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Discourse Networks and Media Ecologies: Literature, Technology and Culture from the Victorian Age to the Digital Era (MLI 395, Spring 2014)

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Abstract (in English): 

Digital media and computational technologies are revolutionizing our lives by altering relations between our selves, others, and the world. Literacy studies, this course proposes, can help us better understand the digital revolution’s impact by situating its innovative technologies, those “new media” that rapidly lose their aura of newness, within a longer discursive history.

Students will study literary mediations of technological developments from the late-19th century to the present. The emphasis will be on analyzing how modern writers, active in 20th- and 21st-century literary discourse networks, have engaged with technology and responded to the technologization of culture. In an historical survey spanning several literary movements and stages of modernity, we’ll explore how literature, literary theory, and criticism have transcribed the technological imaginary and reconfigured people’s everyday lives and experiences.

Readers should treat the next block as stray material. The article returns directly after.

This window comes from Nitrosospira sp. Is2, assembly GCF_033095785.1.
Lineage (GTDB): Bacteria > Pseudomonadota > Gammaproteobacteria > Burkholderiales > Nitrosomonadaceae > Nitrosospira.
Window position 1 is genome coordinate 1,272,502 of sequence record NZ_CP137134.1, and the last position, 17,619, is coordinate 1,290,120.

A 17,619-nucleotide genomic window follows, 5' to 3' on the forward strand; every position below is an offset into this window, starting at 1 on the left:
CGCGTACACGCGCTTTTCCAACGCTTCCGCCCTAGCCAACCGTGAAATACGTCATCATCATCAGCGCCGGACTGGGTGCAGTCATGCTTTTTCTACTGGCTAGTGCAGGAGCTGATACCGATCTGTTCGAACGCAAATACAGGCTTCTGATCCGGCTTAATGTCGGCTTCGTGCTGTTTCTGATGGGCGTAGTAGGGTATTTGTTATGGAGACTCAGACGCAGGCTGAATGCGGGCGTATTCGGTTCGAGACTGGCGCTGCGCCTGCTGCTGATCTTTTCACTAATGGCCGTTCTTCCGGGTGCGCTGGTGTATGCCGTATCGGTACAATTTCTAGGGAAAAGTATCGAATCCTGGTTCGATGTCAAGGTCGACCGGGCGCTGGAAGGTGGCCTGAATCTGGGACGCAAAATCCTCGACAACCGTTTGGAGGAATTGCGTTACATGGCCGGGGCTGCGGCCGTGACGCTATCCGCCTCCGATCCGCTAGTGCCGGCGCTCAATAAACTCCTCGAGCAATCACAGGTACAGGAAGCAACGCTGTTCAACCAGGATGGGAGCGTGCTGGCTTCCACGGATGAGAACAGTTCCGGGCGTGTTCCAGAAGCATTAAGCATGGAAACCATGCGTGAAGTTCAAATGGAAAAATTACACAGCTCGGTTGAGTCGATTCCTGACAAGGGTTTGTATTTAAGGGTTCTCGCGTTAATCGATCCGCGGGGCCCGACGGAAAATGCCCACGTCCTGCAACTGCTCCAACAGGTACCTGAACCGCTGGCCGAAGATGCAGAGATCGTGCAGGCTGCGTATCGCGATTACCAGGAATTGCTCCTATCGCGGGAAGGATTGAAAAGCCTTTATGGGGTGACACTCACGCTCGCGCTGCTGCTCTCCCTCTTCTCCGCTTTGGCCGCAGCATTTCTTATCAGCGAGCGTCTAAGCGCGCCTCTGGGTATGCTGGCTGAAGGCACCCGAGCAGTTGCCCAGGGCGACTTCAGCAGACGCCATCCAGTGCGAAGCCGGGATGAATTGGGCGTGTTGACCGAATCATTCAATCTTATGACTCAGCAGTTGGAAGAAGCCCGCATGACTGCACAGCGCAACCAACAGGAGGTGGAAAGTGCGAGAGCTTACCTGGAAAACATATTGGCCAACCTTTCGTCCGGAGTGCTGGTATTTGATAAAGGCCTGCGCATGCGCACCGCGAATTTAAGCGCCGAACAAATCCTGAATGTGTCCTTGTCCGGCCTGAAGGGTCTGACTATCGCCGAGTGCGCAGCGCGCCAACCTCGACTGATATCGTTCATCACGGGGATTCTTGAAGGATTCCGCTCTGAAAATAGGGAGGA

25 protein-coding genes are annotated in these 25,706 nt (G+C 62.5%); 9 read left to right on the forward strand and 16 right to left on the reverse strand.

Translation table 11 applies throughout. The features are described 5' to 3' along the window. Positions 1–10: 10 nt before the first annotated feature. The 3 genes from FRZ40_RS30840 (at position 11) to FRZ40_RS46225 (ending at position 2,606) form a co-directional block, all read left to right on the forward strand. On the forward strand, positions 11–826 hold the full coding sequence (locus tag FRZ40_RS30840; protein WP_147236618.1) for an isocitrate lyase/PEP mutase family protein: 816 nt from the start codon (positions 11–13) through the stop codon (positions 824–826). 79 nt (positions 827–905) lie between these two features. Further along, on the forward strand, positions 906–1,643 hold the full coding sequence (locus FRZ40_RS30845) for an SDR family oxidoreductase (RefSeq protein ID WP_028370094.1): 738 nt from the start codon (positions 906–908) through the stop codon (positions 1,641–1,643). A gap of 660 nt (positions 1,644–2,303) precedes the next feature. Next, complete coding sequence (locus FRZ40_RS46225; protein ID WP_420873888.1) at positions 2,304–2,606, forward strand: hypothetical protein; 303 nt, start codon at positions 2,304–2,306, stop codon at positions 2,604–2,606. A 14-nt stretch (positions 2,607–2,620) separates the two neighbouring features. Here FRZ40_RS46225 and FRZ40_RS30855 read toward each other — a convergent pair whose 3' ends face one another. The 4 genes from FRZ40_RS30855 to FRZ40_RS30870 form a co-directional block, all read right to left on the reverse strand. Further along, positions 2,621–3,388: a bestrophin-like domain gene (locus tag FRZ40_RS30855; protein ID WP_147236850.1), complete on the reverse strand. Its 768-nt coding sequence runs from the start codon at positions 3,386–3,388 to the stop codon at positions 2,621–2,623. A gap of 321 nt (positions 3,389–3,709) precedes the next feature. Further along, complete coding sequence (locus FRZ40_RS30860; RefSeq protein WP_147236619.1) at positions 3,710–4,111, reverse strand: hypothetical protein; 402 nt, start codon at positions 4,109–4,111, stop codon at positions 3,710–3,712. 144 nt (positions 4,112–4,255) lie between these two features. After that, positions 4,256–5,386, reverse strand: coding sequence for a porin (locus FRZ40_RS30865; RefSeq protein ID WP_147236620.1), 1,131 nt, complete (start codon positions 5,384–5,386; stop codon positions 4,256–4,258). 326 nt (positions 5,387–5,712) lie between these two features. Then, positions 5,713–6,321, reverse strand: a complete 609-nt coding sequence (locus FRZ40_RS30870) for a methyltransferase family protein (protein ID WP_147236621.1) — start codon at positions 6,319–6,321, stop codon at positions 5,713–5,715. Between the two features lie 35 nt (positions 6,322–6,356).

Students will be introduced to several literary resources in the digital humanities. Interested students may have opportunities to collaborate in digital-humanities projects affiliated with a literary database (the ELMCIP Electronic Literature Knowledge Base, http://elmcip.net) or one of the Web’s longest-running, open-access, literary-critical journals (ebr, the Electronic Book Review http://www.electronicbookreview.com).

This course was offered in the Spring 2014 semester to MA students enrolled in the Literacy Studies program at the University of Stavanger.

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Eric Dean Rasmussen